The electric field gradient in the separation annulus was generated by setting the electric potential on an array of 32 electrodes in the lumen of the porous rotor. Each electrode on the array is connected to 1 of the 32 channels of an external, computer-controlled power supply, shown in Fig. 2. Electric current flowed from the electrodes inside the rotor’s lumen, through the porous rotor and membrane, up through the separation annulus, and then into a pair of cathodes located in the top of the stator. Purge buffer flowed over the stator electrodes to remove gas bubbles formed by electrolysis. Dialysis membranes (6 kDa MWCO) prevented bulk fluid flow between the separation annulus and the purge buffer. Chilled and degassed buffer flowing up through the rotor’s lumen removed electrolysis gases generated on the electrode array and cooled the separation annulus. A digital video camera (model DCR-PC120BT, Sony Electronics, Oradell, NJ) was used to record the positions of the proteins over the course of the experiment. A set of 24 syringes, each 1.06 cm apart, spanned the separation annulus from 2.45 to 26.9 cm and were used to collect samples at the end of the runs. Gels for sample analysis were run using a Bio-Rad Mini PROTEAN 3 Cell and an E-C 600 power supply (E-C Apparatus Corporation, St. Petersburg, FL).

2.3 Focusing procedure and sample collection

The three experimental runs were carried out on separate days, with 30 L of fresh working buffer each day. The focusing procedure described in a previous paper [5] was followed with one change: 7 mg each of Hb and FITC-BSA dissolved in 1 mL of working buffer were injected into the center of the annular separation chamber instead of just 10 mg of Hb.

Samples were collected from the separation chamber after the proteins had focused for 2 h because the protein bands seemed to have stopped moving, i.e. they reached their focal points by that time. Small 0.3-mL samples were collected in order to minimize band spreading during sample collection, which had been a problem in previous experiments [5]. Sample 1, the first of 24 samples, was withdrawn using the uppermost syringe near the top of the chamber. Then, the second 0.3-mL sample was collected using the second syringe from top of the chamber. Sample collection continued in this fashion with the third syringe from the top and progressed on down to the 24th and final syringe at the bottom of the separation annulus.

2.4 Sample analysis

Sample purity was examined using SDS-PAGE to verify that the Hb and FITC-BSA were separated. Ten percent acrylamide gels were prepared according to instructions given on pages 15–18 of Hoefer Mighty Small II Manual (San Francisco, CA). Samples were diluted 50:50 with sample treatment buffer. The gels were run at 10 mA and 1 W until the bromophenol blue from the sample treatment buffer reached the bottom of the gel (approximately 1.25 h).

The gels were bathed in fixative (20% w/v TCA in water) for an hour prior to staining for 15 h in a CBB G-250 solution [16]. The gels were then washed for 30 min prior to placing them on a fluorescent light box and digitally photographing them with an Olympus D-460 camera (Olympus Optical, Tokyo, Japan).

Figure 3, the plot profile of the focused protein bands, was prepared from video footage of each experimental run for calculating the focused band resolution. The video footage was passed from the camera to Windows Movie Maker (v5.1, Microsoft, Redmond, WA) to make an uncompressed *.avi file. The uncompressed *.avi file was opened in VirtualDub (vl.6.10, http://www.virtualdub.org/), a video editing program. The video was forwarded to a frame 1 s before samples were collected. The frame was copied and pasted into Photoshop 5.5 (Adobe Systems Incorporated, San Jose, CA) where it was rotated, cropped and saved as a *.tif file. The *.tif image was opened in ImageJ (U. S. National Institutes of Health, Bethesda, MA) and scaled so that the pixel height of the white ceramic rotor corresponded to the rotor’s physical height of 29.083 cm. The color of the *.tif image was inverted so that the plot profile produced peaks, rather than troughs, where the protein bands were located. The vertical plot profile assigned a horizontally averaged pixel value within an area 16 pixels wide and 634 pixels tall centered on the rotor.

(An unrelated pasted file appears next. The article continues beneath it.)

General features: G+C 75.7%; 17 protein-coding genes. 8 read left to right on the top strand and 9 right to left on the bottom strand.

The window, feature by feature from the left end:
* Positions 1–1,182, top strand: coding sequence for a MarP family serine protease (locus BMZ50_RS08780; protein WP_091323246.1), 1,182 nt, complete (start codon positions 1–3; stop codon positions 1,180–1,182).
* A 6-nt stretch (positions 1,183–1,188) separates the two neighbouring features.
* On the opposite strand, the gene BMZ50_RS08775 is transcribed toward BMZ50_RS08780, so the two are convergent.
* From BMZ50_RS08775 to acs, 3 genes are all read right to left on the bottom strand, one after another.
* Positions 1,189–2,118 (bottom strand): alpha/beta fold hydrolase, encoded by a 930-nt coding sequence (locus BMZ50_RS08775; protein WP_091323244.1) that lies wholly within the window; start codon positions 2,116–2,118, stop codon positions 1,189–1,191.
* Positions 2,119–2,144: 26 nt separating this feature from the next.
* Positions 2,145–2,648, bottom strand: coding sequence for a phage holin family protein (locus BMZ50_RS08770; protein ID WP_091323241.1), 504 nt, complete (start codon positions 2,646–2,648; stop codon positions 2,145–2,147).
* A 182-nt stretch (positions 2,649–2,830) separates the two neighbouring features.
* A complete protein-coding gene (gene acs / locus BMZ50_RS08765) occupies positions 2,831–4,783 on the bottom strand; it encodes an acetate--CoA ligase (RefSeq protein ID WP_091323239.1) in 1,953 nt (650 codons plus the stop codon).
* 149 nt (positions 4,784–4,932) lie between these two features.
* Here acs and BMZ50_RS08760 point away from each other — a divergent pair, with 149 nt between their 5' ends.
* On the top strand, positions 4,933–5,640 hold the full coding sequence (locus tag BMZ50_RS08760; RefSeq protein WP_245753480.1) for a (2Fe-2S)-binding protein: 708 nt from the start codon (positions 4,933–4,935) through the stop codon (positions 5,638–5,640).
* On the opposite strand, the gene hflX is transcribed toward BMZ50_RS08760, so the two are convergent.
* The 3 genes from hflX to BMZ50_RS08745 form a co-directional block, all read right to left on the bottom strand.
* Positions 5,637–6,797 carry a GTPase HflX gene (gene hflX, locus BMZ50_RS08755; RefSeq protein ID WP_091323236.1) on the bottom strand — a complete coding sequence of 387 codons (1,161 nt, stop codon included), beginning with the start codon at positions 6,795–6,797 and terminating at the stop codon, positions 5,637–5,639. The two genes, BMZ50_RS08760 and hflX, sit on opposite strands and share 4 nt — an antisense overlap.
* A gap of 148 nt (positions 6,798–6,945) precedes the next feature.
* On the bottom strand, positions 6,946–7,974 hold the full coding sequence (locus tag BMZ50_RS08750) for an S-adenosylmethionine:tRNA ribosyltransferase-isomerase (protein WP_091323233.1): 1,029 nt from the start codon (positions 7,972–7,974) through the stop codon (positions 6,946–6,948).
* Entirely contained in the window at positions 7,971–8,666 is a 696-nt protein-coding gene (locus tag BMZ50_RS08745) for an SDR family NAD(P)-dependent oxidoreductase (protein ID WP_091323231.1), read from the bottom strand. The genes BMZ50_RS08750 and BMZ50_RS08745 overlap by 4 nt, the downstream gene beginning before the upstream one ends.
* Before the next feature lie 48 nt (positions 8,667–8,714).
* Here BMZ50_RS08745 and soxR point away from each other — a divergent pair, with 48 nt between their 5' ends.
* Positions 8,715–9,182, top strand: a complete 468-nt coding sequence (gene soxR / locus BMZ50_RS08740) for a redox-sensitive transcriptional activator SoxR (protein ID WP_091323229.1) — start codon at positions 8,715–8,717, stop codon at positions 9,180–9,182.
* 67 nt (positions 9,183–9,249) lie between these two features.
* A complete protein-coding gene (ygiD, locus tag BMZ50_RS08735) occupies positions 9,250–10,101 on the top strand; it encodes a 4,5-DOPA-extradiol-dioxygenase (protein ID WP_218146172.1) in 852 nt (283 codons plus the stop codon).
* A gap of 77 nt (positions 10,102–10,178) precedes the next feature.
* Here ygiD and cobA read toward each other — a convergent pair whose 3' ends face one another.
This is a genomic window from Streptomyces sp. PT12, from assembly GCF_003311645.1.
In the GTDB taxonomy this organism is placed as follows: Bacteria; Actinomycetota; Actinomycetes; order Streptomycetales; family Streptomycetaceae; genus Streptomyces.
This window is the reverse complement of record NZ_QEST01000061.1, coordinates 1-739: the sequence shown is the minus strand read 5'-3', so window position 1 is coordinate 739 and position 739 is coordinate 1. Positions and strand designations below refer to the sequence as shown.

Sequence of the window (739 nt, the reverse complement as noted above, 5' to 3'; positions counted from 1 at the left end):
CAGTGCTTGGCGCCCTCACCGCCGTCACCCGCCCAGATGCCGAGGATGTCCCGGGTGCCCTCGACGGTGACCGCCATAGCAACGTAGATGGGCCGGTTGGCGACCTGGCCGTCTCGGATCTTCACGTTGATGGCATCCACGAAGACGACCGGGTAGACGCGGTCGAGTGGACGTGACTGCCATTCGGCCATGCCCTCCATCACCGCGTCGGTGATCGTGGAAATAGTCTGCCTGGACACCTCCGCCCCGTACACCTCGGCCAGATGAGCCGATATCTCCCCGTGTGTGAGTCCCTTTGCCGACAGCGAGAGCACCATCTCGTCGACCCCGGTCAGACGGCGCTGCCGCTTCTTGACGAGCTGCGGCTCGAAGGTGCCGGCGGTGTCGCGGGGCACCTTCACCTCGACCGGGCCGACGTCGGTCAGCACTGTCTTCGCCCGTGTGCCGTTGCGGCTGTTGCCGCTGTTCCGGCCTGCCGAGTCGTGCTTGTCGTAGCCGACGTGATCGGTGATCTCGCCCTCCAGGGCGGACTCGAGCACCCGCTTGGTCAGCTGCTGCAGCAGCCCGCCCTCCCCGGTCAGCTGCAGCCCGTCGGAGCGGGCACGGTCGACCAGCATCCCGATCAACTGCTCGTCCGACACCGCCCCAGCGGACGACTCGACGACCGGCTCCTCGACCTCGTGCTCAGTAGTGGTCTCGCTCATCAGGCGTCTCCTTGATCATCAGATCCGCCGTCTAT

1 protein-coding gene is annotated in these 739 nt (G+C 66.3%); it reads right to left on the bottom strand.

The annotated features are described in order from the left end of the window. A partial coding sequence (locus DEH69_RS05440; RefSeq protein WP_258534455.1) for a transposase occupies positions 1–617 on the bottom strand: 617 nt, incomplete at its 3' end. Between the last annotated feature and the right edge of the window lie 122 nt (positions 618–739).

Figure 3
The plot profile from each run shows the focused FITC-BSA and Hb bands near 9 and 19 cm, respectively. The peaks at 0 and 27 cm are from bolt holes that cross in front of the separation annulus, while the glue joint and its shadows can be seen at 13 cm, ...

According to Giddings [1], the resolution, Rs, for adjacent peaks in an equilibrium-gradient method is

Rs=ΔZ4σAvg
(1)

where ΔZ is the distance between peak centers and a σAvg is the average SD in width of the two peaks. We took the average SD to be

σAvg=σBSA+σHb2
(2)

where the subscripts indicate to which protein the SD belongs. The SD in width for each peak was calculated from the peak width at half-height, wh, for each peak, assuming that the peaks were Gaussian, using the formula [17]

wh=2σ2ln(2)=2.355
(3)

The peak height for the FITC-BSA, HBSA, was calculated as the difference between the maximum peak height and the baseline to the left of the FITC-BSA peak. Hemoglobin’s peak width, HHb, was the difference between the maximum peak width and the baseline to the right of the Hb peak. The protein tended to adsorb to the surface of the membrane and discolor it, making the baseline between the peaks higher than would be expected in a region with no protein in free solution, and therefore, unusable. The membrane was much cleaner above the Hb band and below the BSA band, which resulted in much more accurate baseline pixel values. The peak width at the base, 1b for each peak was equal to four times the SD in width of the peak [17], Ninety-five percent confidence intervals were calculated based on a Student’s t-distribution with n – 1 = 2 degrees of freedom.